The Future of Chemical Regulation
A lot is happening right now in the world of chemical regulation. In the Americas, just in October: Argentina and Brazil announced an MOU to work together on chemicals management; Brazil then released its draft law for industrial chemicals regulation (though the outcome of the presidential election last week may put its passage in doubt); both Mexico and Chile took steps toward rolling out classification and labelling regulations for chemical substances; and the U.S. has a new substances backlog under TSCA of 550 cases. On the other side of the Atlantic, in an open letter to Heads of State, industry associations highlighted the risks of a hard Brexit in which the UK is outside the REACH regime, which could lead to duplication of chemical registrations and a complicated untangling of regulatory coverage. Also in Europe, its circular economy initiatives (which we reported on last month) came under pressure from a number of industry groups arguing that instead of mandating participation in an expensive database of allegedly harmful substances in products, the EU should invest in R&D for recycling technologies, testing methods and circular production models (see more here). And in Asia, its major economies have been fine-tuning existing chemical regulations of late, with regulatory updates reported last month in Malaysia, China and Taiwan.
What does this all mean? Certainly, gone are the days when REACH was the only serious chemical regulation out there. As nations continue to adopt, update and enforce their chemicals laws, the future will involve a landscape that is more fragmented but also (hopefully) more predictable than in the past. Compliance costs will rise, not just for chemical sellers but on down the value chain. This will be offset by more transparency and a clearer path to approvals, leading to more predictable access to markets. However, engagement--not just by industry associations but by individual companies--is needed to push policy makers for as much alignment as possible among jurisdictions.
Burden of Proof Clarified in DuPont Patent Infringement Case
Patents in the chemical arts are often granted based on tiny differences over prior art, such as the reacting of components at a slightly different temperature or pressure from what has commonly been done in the past. This can make defense of these patents difficult when a challenger brings a case alleging a patent’s claims are not sufficiently inventive (i.e., that they are obvious). Making things even more complicated, it has been unclear in the past when or even if the patent holder needs to make its case for “non-obviousness” at the all-important inter partes review stage of a patent challenge. (Today, instead of challenging patents in Federal District courts, many would-be litigants contest the validity of patents via inter parties review proceedings held before the Patent Trial and Appeal Board, an administrative court at the United States Patent and Trademark Office.) In E.I. DuPont De Nemours & Co. v. Synvina C.V., 2017-1977 (Fed. Cir. Sept. 2018), the Federal Circuit held that once a prima facie case of obviousness is established against patent claims, the burden shifts to the patentee to rebut the presumption of obviousness at the inter partes review proceeding. The patent holder can then present many different forms of rebuttal evidence, such as criticality of a claimed range to achieve unexpected results or a teaching away from the claimed range in the prior art references, to show that its patent represents real innovation. This clarification of the burden-shifting—including that the patent holder should present its evidence of non-obviousness at this early stage—is significant, particularly in chemicals cases, as it will in many instances tend to push the real fight to the beginning of the proceedings.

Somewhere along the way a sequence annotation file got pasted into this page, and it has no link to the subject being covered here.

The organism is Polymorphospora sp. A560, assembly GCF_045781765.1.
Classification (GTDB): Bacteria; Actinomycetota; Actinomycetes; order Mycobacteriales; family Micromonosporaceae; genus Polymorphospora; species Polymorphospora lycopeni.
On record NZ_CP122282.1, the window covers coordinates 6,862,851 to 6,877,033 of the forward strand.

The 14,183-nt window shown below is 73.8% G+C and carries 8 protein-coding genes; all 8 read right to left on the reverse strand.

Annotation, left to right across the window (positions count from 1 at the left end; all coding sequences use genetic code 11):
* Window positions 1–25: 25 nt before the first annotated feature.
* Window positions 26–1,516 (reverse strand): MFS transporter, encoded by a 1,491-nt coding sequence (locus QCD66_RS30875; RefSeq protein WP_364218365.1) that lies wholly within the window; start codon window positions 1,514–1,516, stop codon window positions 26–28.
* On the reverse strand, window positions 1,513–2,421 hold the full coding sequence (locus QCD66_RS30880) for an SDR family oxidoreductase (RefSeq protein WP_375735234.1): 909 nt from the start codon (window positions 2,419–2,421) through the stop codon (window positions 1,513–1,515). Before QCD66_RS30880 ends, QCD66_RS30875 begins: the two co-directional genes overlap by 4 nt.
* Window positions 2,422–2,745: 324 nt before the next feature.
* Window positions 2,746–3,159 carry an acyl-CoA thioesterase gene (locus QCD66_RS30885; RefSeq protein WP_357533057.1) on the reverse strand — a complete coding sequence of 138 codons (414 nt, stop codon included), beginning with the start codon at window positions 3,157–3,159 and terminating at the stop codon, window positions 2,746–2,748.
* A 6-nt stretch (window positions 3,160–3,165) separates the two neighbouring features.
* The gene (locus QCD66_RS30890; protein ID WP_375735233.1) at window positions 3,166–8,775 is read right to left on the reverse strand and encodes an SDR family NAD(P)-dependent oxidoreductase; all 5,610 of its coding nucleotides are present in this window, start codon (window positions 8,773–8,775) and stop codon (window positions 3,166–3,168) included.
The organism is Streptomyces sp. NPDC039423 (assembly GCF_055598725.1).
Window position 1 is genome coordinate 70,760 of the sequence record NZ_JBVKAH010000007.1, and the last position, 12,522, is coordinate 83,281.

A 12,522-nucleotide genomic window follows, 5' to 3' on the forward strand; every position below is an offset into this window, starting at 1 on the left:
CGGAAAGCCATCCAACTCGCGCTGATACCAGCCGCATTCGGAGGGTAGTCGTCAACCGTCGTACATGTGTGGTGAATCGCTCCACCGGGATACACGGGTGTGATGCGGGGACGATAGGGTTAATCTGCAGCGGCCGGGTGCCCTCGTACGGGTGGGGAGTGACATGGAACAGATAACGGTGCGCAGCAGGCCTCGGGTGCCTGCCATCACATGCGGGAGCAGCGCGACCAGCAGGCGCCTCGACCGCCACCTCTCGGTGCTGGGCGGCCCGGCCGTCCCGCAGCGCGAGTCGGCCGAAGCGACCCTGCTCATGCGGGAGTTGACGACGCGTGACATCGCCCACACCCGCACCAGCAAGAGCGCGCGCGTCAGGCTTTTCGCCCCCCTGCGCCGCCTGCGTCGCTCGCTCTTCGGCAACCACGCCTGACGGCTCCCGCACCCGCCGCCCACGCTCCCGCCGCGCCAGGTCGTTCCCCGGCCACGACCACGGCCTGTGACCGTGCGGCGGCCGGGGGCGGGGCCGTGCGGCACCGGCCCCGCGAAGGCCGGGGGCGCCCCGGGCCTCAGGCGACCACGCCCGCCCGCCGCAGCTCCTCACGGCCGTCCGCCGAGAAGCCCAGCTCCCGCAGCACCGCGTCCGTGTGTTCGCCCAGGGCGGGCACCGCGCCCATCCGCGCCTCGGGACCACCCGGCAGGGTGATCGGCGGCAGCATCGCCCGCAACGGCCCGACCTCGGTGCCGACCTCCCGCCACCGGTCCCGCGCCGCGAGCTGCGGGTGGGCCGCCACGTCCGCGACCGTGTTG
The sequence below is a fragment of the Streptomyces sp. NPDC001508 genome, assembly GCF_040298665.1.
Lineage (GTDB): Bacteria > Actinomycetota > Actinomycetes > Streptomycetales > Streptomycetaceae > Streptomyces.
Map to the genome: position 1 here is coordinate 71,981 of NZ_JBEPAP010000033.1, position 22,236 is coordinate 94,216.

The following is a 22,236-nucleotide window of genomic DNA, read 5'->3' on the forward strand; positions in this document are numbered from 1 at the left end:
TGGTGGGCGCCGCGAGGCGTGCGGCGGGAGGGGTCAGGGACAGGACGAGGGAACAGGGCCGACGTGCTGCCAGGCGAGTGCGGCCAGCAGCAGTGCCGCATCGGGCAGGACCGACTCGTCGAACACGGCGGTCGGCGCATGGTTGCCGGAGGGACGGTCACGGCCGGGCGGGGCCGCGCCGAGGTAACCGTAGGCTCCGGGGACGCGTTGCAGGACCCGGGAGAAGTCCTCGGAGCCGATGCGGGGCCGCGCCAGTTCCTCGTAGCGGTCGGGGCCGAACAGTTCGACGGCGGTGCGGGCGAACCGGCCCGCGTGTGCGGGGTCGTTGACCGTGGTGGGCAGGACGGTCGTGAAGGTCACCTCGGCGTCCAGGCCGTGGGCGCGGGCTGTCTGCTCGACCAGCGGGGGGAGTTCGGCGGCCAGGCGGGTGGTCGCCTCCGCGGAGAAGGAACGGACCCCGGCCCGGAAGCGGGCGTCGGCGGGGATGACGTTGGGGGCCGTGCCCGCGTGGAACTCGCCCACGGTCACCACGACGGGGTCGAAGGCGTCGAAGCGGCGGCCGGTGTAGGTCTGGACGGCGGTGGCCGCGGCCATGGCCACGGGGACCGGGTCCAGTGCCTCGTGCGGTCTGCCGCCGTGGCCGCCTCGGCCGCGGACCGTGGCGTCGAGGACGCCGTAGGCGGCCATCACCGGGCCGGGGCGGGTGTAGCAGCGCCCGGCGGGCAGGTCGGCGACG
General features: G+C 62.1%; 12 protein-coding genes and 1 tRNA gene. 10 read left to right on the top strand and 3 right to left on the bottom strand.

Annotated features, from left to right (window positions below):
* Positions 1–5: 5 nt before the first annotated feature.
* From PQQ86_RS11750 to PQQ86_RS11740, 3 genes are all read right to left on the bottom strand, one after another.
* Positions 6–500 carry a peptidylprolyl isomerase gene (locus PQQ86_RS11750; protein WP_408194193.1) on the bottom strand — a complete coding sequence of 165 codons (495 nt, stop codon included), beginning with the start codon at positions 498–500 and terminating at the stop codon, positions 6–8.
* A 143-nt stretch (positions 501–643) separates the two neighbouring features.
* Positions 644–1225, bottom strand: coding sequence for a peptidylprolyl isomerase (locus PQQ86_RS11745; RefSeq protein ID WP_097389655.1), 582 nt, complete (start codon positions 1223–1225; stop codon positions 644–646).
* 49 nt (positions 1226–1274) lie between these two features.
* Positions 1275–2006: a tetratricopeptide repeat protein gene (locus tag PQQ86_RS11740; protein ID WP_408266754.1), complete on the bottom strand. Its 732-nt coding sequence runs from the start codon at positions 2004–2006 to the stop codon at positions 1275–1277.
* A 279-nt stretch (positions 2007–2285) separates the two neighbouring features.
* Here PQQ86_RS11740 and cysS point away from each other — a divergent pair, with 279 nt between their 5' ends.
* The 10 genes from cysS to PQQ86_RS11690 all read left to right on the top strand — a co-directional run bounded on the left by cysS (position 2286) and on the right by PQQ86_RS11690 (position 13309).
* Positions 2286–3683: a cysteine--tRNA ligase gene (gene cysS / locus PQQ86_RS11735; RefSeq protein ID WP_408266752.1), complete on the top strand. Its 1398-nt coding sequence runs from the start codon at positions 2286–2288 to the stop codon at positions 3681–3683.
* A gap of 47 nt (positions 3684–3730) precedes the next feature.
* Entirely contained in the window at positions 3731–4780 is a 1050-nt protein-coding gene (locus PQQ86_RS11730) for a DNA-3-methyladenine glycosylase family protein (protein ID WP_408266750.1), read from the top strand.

Is Your Supply Chain Impacted by List 3 Tariffs?
The 301 Tariffs on Chinese imports are affecting the chemical industry's supply chain, impacting some companies more than others. As mentioned in our prior update, many companies are seeking exclusions on specific products that are critical to their value chains, and Dorsey has been actively involved. However, so far, the exclusion process has only been available for products on the first two lists. There has been no indication that USTR will offer a similar process for the third list, even though the third list covers four times the amount of imports as the first two combined (and a significant number of chemical products). Members of both the House and Senate have now sent letters to the USTR calling for an exclusion process for these goods as well. We hope their efforts are effective.
US-China Business Council Encourages China to Adopt Tariff Exclusion Process
On October 23, the US-China Business Council sent a letter to China's Minister of Finance encouraging China to (i) adopt a Public Comment Period for proposed tariffs on U.S. imports into China and (ii) establish an exclusion process (similar to the process in the U.S. referenced above) that allows companies to apply for exclusions of specific products from the tariff list. It will be interesting to see China's response (none yet), but if an exclusion process is established, this will give companies an opportunity to make the case for why their imports should be excluded. We will send out a special update on this topic if there are developments.
Investors Push SEC for Rulemaking on Sustainability Disclosures
A growing body of investors are seeking improved disclosures and board oversight with respect to ESG (environmental, social and governance) topics. A cottage industry has formed of ESG analysts purporting to rate companies on their performance in these areas. In this environment, it can be challenging for companies to determine (1) which ESG issues to prioritize and (2) which standards are appropriate and helpful to their investors and other stakeholders. Purporting to offer a solution, a coalition of law professors, NGOs and institutional investors representing more than $5 trillion in assets have signed a petition for rulemaking, calling on the Securities and Exchange Commission to require public companies to uniformly disclose ESG information. The petitioners emphasize the need for the SEC to bring coherence to this area, citing existing, multiple initiatives on human capital management, climate, tax, human rights, gender pay ratios and political spending.